What to know about TIL therapy, a new treatment for skin cancer

A senior African American woman with cancer is hugged by her adult daughter

A new cancer treatment being tested shows promise in fighting the most dangerous type of skin cancer and could help stop lung, head and neck, and cervical cancers as well.

The treatment uses a person’s own immune cells to get rid of cancer. Tumor-infiltrating lymphocytes (TIL), a type of immune cells that can fight cancer, naturally occur in the body and can infiltrate some types of solid tumors. Solid tumors are abnormal cells that form a mass of tissue inside an organ. These differ from liquid tumors, which develop in your blood, bone marrow or lymph nodes.

How TIL therapy works:

  1. The solid tumor is removed from the patient during a surgery.
  2. TIL from a piece of the tumor are removed from the tumor and grown outside of the body.
  3. The TIL cells multiply until there are billions of them.
  4. The cancer patient receives chemotherapy to deplete their pre-existing immune cells and make space for the TIL.
  5. TIL cells are then given to the patient through an intravenous infusion.
  6. Patients take an immunotherapy drug to help the TIL further expand and thrive inside their body, fighting off cancer cells.

Once inside the body, TIL enhances a person’s own immune system. TIL recognize unique genetic changes on the surface of each patient’s cancer cells and attack those cells. In that way, TIL therapy uses your own immune cells to help you battle cancer.

Where to find TIL therapy, and how it was developed

Steven Rosenberg, MD, PhD, a prominent physician-scientist at the National Institutes for Health, developed this approach to cancer treatment with his colleagues 35 years ago.

The Ohio State University Comprehensive Cancer Center – James Cancer Hospital and Solove Research Institute (OSUCCC – James) is among the first of 30 institutions in the country to be able to offer TIL treatment. The treatment is given to patients when certain types of advanced solid tumors haven’t been eliminated using standard immunotherapy or another targeted therapy approved by the U.S. Food and Drug Administration (FDA).

The clinical trials used this treatment for people with melanoma, the most dangerous type of skin cancer. In the next few years, TIL therapy will likely be used to treat other cancers, including cervical, lung, and head and neck cancers. TIL also has the potential to treat an aggressive type of breast cancer called triple-negative breast cancer.

What’s the success rate of TIL therapy?

Nearly half (49%) of patients with melanoma not eliminated with standard, FDA-approved treatments saw success with TIL therapy. Their tumors shrank. Of those patients, about 20% had their tumor eliminated, and they remained without cancer for many years.

This is very exciting. Researchers have never seen better results with any other type of immunotherapy used for cancer patients who have failed standard, FDA-approved treatments.

There’s a significant need for TIL therapy. About half of people with melanoma don’t respond to standard immunotherapy treatments to fight their cancer.

What are the side effects of TIL therapy?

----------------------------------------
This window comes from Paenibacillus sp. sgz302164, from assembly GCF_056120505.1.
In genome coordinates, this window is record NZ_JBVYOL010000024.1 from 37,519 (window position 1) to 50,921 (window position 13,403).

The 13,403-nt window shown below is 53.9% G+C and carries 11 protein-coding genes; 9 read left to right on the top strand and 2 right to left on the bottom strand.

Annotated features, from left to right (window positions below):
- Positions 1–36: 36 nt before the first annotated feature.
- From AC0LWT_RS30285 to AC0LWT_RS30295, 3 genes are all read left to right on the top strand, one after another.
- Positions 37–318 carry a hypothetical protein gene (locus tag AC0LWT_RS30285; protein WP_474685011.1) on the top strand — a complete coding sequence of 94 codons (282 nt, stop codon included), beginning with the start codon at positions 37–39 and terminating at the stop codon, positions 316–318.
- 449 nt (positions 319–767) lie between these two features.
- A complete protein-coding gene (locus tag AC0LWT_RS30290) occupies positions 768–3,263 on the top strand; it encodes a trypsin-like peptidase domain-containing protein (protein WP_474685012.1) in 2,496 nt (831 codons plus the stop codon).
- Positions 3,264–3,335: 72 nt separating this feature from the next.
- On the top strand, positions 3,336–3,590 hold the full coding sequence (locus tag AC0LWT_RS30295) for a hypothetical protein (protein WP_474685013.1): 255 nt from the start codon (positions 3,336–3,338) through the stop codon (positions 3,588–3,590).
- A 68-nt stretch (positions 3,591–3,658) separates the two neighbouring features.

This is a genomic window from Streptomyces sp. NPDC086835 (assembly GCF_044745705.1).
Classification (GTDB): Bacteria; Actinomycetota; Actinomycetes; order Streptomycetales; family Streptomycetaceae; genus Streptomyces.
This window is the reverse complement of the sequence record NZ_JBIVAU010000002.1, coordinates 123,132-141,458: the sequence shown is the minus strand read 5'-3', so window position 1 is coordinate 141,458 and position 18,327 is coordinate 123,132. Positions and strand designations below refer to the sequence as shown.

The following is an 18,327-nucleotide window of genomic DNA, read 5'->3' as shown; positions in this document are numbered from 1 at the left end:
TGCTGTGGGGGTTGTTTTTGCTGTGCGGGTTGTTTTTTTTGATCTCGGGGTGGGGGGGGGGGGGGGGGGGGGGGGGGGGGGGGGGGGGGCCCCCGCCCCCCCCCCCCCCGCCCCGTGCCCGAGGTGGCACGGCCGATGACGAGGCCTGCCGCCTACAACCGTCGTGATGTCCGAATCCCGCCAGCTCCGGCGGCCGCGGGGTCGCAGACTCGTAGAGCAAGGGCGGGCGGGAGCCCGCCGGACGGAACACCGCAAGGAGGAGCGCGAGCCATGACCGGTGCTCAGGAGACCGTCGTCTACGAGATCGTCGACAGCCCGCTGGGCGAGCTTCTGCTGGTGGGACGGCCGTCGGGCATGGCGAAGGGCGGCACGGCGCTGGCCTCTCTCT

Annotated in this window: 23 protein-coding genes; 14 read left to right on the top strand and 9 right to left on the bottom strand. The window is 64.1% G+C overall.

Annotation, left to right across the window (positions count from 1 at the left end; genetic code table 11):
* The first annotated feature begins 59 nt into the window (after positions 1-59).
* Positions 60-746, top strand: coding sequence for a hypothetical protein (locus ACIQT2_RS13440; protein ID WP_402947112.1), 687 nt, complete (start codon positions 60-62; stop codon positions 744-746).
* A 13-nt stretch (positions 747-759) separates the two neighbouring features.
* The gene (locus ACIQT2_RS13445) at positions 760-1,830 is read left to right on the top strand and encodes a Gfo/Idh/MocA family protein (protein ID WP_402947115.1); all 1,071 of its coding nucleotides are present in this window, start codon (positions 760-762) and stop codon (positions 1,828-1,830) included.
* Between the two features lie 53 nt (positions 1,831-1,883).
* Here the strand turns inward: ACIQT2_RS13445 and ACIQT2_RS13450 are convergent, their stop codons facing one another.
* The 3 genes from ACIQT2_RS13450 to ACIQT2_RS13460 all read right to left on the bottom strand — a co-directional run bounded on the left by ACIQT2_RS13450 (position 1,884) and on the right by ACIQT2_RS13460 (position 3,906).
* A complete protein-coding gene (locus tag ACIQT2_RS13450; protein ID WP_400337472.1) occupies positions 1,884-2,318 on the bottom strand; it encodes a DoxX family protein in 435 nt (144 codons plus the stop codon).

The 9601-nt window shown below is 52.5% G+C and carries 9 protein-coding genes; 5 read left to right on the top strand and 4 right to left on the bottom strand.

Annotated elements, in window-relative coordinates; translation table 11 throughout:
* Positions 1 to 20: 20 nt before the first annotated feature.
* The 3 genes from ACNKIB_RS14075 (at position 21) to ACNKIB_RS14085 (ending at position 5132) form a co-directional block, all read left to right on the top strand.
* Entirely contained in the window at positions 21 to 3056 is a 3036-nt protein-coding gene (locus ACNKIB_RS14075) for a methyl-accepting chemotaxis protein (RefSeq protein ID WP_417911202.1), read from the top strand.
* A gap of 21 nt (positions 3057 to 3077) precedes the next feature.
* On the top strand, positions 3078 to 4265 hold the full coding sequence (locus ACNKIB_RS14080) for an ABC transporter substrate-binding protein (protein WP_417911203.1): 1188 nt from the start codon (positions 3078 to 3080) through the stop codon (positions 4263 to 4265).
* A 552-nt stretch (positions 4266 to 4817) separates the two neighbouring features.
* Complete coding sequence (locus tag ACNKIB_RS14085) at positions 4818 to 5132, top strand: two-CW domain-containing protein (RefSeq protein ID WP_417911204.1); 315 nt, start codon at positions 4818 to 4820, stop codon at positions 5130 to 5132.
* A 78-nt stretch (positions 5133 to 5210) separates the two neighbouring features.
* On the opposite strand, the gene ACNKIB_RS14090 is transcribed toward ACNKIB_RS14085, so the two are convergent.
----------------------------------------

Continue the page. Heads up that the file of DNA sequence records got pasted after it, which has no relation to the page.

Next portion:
If you receive TIL therapy, you might experience side effects from TIL, from the chemotherapy you receive before getting the TIL infusion or from the medication you receive after the TIL infusion.

Chemotherapy typically can cause typical side effects including: fatigue, hair loss, nausea, loss of appetite, potential organ damage to your liver, decreased white blood cells, red blood cells, and platelets, increased risk of infection, anemia and bleeding.

The TIL infusion is generally well-tolerated though you may develop mild to moderate flu-like symptoms such as fever, nausea and headaches.

You also could have side effects to the immunotherapy medication you’re given after the TIL infusion. Those possible side effects might include an irregular heartbeat, fluid in your lungs, difficulty breathing, a drop in blood pressure and confusion.

What’s the difference between TIL therapy and CAR T-cell therapy?

CAR (chimeric antigen receptor) T-cell therapy is another type of immunotherapy. CAR T-cell therapy uses immune cells called T-cells that are genetically modified in a lab. Those cells can only recognize a single protein or other molecule more highly expressed on the surface of cancer cells than normal cells. The genetically altered cells allow them to better identify and destroy cancer cells.

But CAR T-cell therapy involves a risk of significant side effects, including organ damage as well as inflammation in the brain and resulting cognitive changes. CAR-T cells also could become cancerous, while TIL cells cannot.

TIL cells are naturally occurring — not genetically engineered. TIL cells are able to recognize multiple targets on the surface of cancer cells that are not expressed on normal cells.

Is TIL therapy approved by the FDA?

The FDA has just approved the first TIL therapy, a product called Amtagvi. It’s available to patients at 30 treatment centers across the country, including the OSUCCC – James.

Amtagvi is made by Iovance Biotherapeutics, which is based in California.

The future for TIL therapy is exciting. TIL therapy can offer hope to people with melanoma who have failed other treatments. It’s a powerful therapy that can give you a better chance of keeping cancer under control long-term.

Accurate, early cancer diagnosis matters

The James Cancer Diagnostic Center gives patients direct, expedited access to diagnostic testing and consultation with Ohio State cancer experts. Think you have cancer?

Schedule an appointment today


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